Nurses, who were educated about the concepts prior
to implementing "the Roy Model in their practice, felt
that their professionalism was enhanced" (Weiss,
Hastings, Holly, & Craig, 1994).
Is Roy's Adaptation Model
unique?
Roy's adaptation model is a unique model that
"is widely used for education, research, and
nursing practice today
(Chitty & Black, 2011, p. 313)."
This is the only model that is "focused on the
individual as a biophysical adaptive system
and described nursing as a humanistic
discipline that emphasizes the person's
adaptive or coping abilities (Chitty & Black,
2011, p. 313)."
Does this model have a
narrow view?
"Sister Roy continues to update, revise, and refine it for use in practice,
research, theory, and administration" (Chitty & Black, 2011, p. 313).
According to Pamela Senesac (2013), a nurse with a doctorate degree at
Boston College where Roy is also a professor and nursing theorist, Roy’s
model is being actively used in the following areas in addition to many
more:
A NICU as an ideology for nursing
An acute surgical ward as a means of documenting compliance with
the nursing process
In an 18-bed unit in a rehab facility o integrate the professional basis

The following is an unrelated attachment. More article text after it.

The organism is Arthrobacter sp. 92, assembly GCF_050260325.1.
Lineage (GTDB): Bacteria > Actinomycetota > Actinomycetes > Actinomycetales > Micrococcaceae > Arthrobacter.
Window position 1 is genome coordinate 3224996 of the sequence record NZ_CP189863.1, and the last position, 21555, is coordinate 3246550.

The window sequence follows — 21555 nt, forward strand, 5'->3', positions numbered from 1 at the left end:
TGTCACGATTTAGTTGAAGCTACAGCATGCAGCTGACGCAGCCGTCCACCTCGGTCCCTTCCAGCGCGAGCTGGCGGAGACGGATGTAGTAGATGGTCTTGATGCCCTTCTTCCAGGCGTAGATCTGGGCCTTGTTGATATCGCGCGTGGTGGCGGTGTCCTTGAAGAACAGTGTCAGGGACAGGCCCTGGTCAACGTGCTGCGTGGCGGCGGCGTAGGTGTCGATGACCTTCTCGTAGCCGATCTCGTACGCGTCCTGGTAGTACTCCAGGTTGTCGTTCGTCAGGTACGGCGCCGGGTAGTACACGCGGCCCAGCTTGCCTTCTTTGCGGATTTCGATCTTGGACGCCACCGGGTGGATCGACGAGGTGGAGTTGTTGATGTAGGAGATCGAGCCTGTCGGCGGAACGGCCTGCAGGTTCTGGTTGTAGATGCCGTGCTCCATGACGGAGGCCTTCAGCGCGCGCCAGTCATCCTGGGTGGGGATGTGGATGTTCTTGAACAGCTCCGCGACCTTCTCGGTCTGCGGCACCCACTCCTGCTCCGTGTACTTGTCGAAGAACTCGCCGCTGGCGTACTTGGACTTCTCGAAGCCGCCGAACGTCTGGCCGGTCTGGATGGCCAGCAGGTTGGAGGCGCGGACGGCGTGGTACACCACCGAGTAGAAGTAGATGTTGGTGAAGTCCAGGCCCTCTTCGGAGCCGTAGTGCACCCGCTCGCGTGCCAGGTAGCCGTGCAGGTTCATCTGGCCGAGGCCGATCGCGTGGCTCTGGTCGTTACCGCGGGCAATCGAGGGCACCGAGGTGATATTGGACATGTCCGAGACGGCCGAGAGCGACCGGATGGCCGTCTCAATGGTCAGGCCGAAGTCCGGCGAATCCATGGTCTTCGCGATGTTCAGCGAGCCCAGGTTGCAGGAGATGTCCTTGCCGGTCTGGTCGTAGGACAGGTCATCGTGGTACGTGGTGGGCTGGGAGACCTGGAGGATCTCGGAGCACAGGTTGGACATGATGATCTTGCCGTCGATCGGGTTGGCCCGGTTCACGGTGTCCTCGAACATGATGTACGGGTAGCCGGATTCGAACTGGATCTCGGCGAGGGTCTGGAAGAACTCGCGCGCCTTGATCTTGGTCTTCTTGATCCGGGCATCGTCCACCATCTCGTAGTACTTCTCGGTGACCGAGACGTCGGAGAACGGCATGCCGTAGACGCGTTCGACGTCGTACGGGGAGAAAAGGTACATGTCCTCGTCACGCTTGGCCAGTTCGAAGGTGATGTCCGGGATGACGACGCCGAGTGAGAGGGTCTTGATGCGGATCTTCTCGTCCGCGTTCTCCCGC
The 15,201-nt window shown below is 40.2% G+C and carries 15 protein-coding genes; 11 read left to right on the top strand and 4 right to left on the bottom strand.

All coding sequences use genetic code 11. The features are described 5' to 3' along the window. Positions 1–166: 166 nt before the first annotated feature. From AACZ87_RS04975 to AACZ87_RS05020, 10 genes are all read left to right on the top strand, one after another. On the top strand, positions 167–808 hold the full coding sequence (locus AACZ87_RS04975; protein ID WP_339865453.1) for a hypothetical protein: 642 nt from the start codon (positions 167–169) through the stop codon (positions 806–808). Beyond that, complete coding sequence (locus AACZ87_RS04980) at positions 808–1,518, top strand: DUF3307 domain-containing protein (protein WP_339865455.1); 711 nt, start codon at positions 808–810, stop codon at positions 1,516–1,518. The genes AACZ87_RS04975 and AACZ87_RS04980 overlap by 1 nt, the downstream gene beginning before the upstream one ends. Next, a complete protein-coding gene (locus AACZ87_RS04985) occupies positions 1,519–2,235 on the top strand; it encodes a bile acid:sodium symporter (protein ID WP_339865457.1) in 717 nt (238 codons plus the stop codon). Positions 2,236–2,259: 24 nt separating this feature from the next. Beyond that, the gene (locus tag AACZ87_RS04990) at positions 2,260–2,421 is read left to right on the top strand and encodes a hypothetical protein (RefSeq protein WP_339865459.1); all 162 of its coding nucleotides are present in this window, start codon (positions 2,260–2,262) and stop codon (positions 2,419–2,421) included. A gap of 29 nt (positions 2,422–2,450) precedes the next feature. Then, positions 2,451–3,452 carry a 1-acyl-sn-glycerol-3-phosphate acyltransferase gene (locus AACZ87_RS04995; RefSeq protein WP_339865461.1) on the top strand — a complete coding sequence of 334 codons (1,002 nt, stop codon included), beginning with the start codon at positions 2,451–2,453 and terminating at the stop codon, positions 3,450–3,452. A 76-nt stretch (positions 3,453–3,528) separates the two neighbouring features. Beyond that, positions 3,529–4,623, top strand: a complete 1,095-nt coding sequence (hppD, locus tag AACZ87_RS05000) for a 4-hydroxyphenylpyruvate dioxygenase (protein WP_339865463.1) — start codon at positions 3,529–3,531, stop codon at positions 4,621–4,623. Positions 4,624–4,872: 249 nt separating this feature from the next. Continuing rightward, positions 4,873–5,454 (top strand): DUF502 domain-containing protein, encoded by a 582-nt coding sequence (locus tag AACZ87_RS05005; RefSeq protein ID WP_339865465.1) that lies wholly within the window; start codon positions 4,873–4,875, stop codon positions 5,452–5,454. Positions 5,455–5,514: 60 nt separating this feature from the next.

of patient care
In a 125-bed orthopedic hospital to facilitate an integrated system of
nursing
In a 145-bed hospital to increase clarity in provider roles and to
strengthen interdisciplinary collaboration and effectiveness
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Practice Situation
Chitty & Black (2011), describe a situation with a
patient that is receiving home care by a nurse
for a wound. Once the wound is non-resolving
the nurse further investigates using Roy's
Adaptation Model and by asking questions based
on the thought process of RAM. From his
assessment, he discovered that the patient
needed to be tested for diabetes. The nurse was
able to see the environmental stimuli that was
negatively affecting the patient's healing process
and further intervene.
Case Study
A seventy-nine year old man, with a history of congestive heart failure (CHF), lost
his wife last year and now lives alone. His wife used to cook all of his meals and
manage his medications for him. He still remains social with his friends, meeting
them for coffee and breakfast each morning. He enjoys being outdoors and
reading, though his eye sight has diminished lately, and he is embarrassed to share
this with his children. While he maintains his appointments with his physician, the
patient has had an increasing number of hospital admissions related to CHF and